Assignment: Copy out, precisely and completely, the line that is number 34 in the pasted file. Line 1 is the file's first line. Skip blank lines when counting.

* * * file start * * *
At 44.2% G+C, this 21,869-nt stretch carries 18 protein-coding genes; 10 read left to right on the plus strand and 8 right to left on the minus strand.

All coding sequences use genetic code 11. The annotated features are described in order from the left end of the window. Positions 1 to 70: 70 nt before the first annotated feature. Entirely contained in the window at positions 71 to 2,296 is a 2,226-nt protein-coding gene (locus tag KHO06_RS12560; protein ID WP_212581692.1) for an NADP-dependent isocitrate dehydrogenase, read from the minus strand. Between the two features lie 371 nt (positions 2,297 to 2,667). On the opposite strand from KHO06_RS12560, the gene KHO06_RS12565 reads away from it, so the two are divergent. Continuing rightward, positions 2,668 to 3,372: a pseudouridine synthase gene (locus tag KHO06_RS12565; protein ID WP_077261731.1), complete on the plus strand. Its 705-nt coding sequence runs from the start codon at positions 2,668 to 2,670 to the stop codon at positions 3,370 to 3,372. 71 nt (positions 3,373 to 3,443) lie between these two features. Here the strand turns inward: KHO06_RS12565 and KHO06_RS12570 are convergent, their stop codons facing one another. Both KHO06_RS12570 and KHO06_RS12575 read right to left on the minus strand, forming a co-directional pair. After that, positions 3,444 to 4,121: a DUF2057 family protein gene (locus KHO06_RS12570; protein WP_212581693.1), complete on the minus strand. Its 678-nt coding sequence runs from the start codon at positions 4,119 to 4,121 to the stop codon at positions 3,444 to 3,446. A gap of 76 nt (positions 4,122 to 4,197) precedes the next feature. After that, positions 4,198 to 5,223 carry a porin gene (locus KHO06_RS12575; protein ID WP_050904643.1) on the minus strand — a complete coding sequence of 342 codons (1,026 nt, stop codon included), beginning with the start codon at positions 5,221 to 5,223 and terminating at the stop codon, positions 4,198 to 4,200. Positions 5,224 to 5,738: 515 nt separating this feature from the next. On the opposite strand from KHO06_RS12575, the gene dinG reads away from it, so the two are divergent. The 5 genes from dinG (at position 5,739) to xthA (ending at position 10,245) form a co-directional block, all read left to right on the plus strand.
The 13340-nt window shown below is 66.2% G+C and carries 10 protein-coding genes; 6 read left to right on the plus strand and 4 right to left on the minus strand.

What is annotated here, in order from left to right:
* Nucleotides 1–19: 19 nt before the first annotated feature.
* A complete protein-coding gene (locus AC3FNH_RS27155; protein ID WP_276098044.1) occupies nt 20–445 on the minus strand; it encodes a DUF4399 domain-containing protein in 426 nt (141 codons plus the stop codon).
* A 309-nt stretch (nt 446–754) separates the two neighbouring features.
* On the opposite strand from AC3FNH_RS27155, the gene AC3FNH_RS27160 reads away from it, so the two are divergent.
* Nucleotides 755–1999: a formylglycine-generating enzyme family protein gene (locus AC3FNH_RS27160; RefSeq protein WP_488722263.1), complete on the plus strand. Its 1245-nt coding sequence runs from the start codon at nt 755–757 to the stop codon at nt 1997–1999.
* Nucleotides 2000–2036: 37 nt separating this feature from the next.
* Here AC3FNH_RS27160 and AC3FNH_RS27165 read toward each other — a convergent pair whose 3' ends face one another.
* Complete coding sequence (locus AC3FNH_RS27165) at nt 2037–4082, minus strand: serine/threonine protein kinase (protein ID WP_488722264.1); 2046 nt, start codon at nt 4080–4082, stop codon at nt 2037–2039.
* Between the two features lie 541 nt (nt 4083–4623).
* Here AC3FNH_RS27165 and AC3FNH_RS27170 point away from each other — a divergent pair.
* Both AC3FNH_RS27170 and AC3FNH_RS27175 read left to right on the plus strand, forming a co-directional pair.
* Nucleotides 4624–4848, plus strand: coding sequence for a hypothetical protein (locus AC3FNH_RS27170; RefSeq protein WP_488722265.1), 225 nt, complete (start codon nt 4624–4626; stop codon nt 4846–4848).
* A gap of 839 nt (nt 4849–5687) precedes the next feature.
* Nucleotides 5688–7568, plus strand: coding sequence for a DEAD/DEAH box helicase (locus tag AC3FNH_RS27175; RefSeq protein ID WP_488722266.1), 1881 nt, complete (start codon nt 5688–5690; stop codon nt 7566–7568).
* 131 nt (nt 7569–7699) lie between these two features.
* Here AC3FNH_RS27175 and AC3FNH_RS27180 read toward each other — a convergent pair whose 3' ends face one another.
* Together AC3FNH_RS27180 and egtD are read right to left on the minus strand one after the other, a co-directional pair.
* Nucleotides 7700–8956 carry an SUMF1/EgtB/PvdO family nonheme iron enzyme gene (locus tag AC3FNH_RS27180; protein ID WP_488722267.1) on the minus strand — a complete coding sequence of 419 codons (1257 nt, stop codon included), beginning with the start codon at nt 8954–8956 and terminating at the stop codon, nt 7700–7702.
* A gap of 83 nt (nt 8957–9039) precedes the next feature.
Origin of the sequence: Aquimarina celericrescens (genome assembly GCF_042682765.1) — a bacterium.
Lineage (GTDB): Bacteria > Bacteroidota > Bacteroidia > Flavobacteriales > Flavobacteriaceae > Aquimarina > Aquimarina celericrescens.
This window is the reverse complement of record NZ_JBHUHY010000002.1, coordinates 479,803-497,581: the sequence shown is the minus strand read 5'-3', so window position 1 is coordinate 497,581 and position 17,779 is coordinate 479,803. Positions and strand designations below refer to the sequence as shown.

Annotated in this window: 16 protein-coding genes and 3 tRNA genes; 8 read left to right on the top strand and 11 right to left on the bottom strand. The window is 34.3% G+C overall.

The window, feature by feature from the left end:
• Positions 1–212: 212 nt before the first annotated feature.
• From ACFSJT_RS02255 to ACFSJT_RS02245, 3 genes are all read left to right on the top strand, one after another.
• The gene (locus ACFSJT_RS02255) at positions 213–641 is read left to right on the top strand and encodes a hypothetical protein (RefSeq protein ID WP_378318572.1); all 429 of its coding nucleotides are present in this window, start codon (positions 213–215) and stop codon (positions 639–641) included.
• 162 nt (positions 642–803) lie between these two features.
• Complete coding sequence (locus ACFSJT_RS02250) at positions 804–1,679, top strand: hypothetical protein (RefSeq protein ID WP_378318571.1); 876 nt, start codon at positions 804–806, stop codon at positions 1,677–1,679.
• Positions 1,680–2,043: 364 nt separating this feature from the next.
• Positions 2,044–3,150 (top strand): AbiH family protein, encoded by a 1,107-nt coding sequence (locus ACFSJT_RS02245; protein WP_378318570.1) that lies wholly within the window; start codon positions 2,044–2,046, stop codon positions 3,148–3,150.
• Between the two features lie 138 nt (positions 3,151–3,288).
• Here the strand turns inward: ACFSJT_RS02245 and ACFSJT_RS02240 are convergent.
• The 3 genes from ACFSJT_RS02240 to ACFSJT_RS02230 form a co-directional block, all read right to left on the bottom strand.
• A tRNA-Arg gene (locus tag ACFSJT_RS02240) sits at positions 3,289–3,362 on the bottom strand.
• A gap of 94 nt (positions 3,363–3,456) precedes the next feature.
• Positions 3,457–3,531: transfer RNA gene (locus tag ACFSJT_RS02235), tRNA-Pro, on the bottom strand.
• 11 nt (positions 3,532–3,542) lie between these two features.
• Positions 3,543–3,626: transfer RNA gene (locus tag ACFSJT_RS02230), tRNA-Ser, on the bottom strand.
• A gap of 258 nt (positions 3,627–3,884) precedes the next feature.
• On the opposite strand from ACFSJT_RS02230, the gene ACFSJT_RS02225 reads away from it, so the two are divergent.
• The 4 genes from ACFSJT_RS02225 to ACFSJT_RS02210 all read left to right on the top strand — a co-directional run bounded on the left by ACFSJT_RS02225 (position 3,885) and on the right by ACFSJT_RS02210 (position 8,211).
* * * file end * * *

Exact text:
• Positions 1,680–2,043: 364 nt separating this feature from the next.